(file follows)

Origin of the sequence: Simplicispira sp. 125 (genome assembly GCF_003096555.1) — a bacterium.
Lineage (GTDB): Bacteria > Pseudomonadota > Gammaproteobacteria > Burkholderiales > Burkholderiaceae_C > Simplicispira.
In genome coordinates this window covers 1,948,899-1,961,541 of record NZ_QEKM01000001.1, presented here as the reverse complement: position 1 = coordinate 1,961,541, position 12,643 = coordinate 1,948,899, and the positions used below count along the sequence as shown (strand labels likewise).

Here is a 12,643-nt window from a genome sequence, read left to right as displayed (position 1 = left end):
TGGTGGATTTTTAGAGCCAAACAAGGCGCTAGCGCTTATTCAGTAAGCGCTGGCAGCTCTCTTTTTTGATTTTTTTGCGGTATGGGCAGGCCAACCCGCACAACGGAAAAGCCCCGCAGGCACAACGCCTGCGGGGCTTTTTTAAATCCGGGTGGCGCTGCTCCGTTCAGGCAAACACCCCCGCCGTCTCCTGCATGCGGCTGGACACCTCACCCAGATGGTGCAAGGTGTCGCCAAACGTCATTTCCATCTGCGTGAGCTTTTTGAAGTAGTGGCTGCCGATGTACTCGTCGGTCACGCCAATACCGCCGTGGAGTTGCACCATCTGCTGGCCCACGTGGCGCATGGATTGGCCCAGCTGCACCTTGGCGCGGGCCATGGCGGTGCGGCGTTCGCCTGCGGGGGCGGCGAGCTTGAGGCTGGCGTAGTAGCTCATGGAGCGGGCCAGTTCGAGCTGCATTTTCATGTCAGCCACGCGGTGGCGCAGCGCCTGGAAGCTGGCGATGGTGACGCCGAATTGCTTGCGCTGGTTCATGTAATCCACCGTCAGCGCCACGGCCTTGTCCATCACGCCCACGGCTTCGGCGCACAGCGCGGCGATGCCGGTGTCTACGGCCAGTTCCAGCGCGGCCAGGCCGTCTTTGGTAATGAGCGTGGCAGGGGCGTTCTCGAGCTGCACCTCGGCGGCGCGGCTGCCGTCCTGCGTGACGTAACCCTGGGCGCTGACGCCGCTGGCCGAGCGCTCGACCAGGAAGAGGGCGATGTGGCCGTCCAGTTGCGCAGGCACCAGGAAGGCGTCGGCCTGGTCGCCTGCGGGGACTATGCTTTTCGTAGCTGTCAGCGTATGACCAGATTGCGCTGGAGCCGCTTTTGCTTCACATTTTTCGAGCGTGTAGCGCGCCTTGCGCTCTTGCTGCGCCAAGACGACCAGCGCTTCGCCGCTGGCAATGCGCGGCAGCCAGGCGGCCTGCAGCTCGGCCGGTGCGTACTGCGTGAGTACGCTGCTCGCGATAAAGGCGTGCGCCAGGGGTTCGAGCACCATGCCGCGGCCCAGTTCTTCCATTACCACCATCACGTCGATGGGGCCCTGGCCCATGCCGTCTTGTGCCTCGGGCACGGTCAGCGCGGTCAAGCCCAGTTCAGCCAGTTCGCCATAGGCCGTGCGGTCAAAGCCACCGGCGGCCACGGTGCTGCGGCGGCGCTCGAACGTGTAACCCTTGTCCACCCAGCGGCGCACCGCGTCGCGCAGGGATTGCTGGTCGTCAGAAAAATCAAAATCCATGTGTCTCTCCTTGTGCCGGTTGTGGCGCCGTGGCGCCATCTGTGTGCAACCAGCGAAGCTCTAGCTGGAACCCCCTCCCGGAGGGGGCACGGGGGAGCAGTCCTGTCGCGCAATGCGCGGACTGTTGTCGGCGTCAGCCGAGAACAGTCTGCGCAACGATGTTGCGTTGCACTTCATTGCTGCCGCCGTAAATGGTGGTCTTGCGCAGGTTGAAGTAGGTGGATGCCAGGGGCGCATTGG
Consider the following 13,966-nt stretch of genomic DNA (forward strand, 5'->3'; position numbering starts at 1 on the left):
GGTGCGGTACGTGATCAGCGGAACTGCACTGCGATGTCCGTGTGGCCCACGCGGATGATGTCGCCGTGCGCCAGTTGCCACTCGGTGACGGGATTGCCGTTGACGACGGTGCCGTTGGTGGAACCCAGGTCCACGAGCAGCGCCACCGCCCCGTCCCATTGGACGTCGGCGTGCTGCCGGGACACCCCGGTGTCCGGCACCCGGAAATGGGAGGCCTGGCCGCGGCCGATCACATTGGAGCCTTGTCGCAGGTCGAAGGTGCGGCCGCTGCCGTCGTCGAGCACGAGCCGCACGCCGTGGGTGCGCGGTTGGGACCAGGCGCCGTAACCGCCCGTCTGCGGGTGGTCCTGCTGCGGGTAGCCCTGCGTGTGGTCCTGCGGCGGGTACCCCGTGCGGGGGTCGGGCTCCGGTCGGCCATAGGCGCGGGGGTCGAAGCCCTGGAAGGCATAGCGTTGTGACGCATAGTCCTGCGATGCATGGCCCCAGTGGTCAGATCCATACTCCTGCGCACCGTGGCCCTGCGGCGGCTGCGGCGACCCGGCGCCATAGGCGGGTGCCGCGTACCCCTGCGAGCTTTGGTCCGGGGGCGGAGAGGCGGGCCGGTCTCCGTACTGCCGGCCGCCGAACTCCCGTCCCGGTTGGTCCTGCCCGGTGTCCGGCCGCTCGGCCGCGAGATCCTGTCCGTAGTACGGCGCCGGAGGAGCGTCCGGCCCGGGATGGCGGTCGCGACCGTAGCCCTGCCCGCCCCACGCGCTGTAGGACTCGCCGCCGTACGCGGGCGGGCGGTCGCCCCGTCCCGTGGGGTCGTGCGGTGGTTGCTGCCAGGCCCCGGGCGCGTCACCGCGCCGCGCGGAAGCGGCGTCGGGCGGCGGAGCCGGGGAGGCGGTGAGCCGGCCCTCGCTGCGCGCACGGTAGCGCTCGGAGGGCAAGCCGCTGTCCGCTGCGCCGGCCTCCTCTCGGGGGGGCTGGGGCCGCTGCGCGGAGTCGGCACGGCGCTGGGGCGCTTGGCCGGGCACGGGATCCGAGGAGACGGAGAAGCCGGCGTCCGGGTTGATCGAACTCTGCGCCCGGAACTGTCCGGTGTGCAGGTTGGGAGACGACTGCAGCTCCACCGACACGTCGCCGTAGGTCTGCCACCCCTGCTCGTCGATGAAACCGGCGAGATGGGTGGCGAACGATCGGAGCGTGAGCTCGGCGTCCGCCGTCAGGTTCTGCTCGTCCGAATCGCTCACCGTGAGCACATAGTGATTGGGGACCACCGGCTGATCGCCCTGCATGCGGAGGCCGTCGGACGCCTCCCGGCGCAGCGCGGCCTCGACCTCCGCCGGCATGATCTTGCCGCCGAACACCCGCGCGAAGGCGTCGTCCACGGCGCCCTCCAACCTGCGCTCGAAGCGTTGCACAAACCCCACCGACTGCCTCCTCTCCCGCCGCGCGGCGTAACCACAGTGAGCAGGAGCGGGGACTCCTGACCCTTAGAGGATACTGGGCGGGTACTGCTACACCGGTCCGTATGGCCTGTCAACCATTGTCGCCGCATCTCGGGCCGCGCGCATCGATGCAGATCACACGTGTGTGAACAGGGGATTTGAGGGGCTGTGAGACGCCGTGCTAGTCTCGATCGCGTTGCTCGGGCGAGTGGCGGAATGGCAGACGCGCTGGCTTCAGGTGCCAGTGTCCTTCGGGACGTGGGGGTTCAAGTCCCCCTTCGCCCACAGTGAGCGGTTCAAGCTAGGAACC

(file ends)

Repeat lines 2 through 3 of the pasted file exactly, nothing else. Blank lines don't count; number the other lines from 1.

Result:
Lineage (GTDB): Bacteria > Pseudomonadota > Gammaproteobacteria > Burkholderiales > Burkholderiaceae_C > Simplicispira.
In genome coordinates this window covers 1,948,899-1,961,541 of record NZ_QEKM01000001.1, presented here as the reverse complement: position 1 = coordinate 1,961,541, position 12,643 = coordinate 1,948,899, and the positions used below count along the sequence as shown (strand labels likewise).